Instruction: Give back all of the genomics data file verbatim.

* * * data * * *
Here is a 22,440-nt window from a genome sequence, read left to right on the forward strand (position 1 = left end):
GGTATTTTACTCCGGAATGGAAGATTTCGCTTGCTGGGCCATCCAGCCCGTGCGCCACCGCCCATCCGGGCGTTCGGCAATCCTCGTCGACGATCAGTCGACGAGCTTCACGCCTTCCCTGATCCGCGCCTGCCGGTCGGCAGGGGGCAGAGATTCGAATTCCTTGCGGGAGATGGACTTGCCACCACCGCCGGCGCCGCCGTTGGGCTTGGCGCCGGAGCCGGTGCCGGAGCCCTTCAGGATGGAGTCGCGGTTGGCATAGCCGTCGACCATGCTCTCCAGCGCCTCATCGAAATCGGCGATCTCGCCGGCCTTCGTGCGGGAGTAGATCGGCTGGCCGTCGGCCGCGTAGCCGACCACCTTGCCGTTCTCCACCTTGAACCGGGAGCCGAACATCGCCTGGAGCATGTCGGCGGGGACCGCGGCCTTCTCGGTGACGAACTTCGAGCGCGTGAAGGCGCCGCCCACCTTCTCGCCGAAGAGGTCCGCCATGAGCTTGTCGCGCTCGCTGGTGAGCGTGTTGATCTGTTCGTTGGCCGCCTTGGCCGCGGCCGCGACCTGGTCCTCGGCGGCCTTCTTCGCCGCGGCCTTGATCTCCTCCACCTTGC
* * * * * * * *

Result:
Here is a 22,440-nt window from a genome sequence, read left to right on the forward strand (position 1 = left end):
GGTATTTTACTCCGGAATGGAAGATTTCGCTTGCTGGGCCATCCAGCCCGTGCGCCACCGCCCATCCGGGCGTTCGGCAATCCTCGTCGACGATCAGTCGACGAGCTTCACGCCTTCCCTGATCCGCGCCTGCCGGTCGGCAGGGGGCAGAGATTCGAATTCCTTGCGGGAGATGGACTTGCCACCACCGCCGGCGCCGCCGTTGGGCTTGGCGCCGGAGCCGGTGCCGGAGCCCTTCAGGATGGAGTCGCGGTTGGCATAGCCGTCGACCATGCTCTCCAGCGCCTCATCGAAATCGGCGATCTCGCCGGCCTTCGTGCGGGAGTAGATCGGCTGGCCGTCGGCCGCGTAGCCGACCACCTTGCCGTTCTCCACCTTGAACCGGGAGCCGAACATCGCCTGGAGCATGTCGGCGGGGACCGCGGCCTTCTCGGTGACGAACTTCGAGCGCGTGAAGGCGCCGCCCACCTTCTCGCCGAAGAGGTCCGCCATGAGCTTGTCGCGCTCGCTGGTGAGCGTGTTGATCTGTTCGTTGGCCGCCTTGGCCGCGGCCGCGACCTGGTCCTCGGCGGCCTTCTTCGCCGCGGCCTTGATCTCCTCCACCTTGC